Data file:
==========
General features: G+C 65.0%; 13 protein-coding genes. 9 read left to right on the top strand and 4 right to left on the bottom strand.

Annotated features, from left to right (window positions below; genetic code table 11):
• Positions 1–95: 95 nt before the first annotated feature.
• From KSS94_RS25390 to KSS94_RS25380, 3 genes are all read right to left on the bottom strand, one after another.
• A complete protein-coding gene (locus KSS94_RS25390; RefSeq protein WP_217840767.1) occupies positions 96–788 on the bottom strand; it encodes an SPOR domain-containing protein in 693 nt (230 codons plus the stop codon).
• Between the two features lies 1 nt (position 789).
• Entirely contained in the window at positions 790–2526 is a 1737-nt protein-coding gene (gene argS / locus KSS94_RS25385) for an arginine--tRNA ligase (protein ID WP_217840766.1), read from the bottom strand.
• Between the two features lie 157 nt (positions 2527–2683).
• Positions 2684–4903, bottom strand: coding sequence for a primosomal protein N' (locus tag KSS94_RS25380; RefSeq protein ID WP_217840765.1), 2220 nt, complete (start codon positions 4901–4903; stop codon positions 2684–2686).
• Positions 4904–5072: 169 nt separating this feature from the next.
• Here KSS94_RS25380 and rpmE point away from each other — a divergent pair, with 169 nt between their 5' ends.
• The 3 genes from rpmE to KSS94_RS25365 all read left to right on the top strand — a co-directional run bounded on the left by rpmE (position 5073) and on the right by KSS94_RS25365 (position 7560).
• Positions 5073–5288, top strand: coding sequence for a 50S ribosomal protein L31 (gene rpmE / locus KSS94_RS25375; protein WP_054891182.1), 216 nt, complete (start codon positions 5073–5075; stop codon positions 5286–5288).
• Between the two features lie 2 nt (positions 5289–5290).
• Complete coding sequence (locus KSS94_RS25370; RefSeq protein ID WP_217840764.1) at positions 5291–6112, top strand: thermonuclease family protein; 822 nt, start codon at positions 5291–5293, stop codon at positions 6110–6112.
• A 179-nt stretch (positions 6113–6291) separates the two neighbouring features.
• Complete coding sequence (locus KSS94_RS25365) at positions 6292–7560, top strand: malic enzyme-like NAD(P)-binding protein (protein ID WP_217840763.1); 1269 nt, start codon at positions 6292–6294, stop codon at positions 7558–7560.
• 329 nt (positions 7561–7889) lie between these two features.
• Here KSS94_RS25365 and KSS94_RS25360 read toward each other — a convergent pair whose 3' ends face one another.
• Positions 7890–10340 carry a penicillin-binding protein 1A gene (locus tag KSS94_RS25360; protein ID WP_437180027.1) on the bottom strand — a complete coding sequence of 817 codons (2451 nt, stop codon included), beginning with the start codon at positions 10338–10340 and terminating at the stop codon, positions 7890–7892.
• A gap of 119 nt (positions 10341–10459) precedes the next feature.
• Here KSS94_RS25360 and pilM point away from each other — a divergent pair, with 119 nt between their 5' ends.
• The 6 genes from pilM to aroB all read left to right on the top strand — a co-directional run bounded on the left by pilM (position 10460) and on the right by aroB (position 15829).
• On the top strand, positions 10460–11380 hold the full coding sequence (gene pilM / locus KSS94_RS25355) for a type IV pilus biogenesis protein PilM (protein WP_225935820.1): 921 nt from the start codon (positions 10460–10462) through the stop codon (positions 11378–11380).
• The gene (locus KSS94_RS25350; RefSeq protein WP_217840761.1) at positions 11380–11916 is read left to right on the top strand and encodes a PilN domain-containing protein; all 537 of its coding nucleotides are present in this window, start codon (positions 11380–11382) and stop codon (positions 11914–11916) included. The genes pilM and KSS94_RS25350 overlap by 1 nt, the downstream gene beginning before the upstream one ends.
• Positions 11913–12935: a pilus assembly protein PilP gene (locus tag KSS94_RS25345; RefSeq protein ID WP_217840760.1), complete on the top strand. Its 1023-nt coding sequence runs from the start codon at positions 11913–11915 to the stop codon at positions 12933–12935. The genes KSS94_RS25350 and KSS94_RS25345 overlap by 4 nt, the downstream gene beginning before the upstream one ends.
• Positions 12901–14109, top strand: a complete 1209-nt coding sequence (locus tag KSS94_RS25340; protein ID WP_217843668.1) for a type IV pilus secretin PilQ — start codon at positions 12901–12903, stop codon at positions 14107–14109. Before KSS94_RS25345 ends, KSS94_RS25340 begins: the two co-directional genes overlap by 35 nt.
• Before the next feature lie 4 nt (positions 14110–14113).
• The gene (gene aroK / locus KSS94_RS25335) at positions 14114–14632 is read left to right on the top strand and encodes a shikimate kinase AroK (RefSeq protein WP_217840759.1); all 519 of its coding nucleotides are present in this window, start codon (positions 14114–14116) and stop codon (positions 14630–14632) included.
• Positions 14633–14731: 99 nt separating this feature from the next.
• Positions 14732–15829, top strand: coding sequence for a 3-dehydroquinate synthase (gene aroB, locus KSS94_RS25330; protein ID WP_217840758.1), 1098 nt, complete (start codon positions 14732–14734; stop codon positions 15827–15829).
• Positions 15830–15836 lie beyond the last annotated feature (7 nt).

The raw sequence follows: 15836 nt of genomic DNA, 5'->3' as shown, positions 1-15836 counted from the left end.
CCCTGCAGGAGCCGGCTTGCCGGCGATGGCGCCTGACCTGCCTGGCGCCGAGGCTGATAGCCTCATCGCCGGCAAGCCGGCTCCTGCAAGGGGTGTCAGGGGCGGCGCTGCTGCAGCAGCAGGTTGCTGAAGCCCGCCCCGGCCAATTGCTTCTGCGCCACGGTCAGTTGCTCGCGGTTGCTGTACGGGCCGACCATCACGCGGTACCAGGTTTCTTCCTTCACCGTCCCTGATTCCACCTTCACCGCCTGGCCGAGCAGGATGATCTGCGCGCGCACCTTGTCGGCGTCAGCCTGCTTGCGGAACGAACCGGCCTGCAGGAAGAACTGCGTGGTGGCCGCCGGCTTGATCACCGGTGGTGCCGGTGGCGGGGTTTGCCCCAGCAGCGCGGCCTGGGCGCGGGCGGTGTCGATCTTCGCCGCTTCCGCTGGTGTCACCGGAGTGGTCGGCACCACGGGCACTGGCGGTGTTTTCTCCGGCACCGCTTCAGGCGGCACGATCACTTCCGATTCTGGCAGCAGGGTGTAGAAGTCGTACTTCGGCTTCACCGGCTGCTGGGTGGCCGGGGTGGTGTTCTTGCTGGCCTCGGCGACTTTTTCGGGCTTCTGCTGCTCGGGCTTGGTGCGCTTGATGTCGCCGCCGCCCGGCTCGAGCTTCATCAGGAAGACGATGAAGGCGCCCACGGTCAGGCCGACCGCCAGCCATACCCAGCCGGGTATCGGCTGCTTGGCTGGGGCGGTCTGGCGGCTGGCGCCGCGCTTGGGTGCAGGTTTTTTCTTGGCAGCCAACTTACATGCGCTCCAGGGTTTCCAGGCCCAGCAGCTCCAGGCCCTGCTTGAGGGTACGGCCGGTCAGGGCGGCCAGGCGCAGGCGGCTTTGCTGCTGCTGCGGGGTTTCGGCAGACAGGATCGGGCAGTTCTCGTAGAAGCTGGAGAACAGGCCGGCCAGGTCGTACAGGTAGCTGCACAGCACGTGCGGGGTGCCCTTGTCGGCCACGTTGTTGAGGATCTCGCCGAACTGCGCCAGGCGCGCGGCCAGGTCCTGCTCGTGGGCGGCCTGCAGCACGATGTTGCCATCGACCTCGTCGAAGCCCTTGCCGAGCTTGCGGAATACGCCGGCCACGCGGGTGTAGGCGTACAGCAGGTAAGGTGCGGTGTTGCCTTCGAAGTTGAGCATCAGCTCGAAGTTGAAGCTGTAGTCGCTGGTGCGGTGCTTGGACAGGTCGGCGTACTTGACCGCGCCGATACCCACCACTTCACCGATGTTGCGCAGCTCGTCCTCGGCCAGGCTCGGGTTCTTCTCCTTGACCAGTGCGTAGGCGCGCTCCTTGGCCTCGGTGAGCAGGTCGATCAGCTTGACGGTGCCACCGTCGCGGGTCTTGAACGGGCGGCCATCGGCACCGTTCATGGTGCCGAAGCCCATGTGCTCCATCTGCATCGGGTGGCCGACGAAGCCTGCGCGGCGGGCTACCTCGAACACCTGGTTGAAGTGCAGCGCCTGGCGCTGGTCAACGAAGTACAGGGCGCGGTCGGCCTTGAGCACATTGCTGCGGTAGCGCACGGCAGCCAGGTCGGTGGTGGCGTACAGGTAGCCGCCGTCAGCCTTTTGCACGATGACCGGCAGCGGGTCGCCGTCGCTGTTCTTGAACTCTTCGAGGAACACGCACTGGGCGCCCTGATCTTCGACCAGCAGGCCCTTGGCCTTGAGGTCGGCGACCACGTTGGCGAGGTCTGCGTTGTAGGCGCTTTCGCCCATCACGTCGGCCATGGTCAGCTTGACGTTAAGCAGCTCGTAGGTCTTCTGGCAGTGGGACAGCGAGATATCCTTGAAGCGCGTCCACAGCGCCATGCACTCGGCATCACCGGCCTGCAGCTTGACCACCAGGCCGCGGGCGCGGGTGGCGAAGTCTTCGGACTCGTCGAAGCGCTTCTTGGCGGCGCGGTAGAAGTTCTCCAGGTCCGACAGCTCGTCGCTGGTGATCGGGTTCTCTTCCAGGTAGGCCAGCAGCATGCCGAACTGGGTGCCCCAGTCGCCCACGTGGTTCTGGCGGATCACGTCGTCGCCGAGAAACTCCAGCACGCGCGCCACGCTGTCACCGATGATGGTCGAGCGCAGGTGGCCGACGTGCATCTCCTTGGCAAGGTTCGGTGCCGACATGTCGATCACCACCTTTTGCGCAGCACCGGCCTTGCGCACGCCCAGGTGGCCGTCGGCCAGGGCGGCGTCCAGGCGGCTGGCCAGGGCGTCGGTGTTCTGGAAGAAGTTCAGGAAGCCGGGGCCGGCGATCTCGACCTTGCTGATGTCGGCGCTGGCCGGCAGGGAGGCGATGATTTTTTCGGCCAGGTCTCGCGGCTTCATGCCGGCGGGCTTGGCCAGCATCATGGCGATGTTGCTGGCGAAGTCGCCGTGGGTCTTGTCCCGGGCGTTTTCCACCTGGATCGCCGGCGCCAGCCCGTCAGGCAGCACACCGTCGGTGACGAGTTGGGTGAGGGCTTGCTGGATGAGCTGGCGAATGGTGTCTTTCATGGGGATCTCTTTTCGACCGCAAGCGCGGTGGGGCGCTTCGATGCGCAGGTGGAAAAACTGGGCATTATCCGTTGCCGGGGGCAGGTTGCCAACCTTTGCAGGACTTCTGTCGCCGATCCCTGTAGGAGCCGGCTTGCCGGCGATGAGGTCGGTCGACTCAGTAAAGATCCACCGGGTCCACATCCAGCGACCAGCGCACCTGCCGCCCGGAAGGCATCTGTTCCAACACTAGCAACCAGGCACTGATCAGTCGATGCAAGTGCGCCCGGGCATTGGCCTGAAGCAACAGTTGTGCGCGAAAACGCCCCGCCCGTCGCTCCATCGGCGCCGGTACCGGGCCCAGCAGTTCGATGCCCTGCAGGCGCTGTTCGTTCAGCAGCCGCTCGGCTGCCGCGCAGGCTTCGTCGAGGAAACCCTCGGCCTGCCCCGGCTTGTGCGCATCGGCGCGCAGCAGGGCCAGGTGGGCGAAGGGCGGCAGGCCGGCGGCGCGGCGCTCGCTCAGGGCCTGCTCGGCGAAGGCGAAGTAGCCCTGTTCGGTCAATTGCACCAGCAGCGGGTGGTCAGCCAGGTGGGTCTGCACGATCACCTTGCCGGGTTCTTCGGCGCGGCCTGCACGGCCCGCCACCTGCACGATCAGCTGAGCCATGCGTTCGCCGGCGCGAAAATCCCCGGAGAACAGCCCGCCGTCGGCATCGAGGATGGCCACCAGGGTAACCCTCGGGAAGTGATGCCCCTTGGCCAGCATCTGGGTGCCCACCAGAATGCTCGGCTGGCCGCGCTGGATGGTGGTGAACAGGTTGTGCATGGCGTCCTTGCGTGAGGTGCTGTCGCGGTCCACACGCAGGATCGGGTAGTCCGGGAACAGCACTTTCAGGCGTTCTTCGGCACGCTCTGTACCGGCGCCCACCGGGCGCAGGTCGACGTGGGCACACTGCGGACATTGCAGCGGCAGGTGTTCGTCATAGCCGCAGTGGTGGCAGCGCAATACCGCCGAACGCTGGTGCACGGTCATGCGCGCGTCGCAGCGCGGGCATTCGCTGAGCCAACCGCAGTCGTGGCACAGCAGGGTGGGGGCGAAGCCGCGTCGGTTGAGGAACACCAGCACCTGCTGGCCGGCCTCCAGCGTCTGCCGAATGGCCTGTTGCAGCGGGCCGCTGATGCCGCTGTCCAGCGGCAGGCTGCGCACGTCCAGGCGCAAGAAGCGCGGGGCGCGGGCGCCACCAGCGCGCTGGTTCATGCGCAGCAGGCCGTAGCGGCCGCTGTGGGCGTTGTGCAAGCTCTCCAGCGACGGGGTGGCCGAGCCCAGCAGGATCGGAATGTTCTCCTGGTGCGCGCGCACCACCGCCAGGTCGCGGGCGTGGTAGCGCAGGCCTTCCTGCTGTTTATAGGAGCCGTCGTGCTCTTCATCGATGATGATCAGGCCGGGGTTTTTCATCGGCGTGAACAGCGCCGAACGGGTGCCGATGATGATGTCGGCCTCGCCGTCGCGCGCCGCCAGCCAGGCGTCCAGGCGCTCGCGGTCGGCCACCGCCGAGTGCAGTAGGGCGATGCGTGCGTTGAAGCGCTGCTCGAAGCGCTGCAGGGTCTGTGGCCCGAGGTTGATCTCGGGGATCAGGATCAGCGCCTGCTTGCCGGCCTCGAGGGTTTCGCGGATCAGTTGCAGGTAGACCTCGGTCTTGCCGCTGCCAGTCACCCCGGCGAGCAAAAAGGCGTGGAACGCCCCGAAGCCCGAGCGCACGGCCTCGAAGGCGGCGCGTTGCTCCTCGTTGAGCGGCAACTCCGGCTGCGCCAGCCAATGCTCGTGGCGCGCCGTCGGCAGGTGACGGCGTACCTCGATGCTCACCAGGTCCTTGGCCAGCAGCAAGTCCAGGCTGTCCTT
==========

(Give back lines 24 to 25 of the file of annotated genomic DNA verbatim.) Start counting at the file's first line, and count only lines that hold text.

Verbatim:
• On the top strand, positions 10460–11380 hold the full coding sequence (gene pilM / locus KSS94_RS25355) for a type IV pilus biogenesis protein PilM (protein WP_225935820.1): 921 nt from the start codon (positions 10460–10462) through the stop codon (positions 11378–11380).
• The gene (locus KSS94_RS25350; RefSeq protein WP_217840761.1) at positions 11380–11916 is read left to right on the top strand and encodes a PilN domain-containing protein; all 537 of its coding nucleotides are present in this window, start codon (positions 11380–11382) and stop codon (positions 11914–11916) included. The genes pilM and KSS94_RS25350 overlap by 1 nt, the downstream gene beginning before the upstream one ends.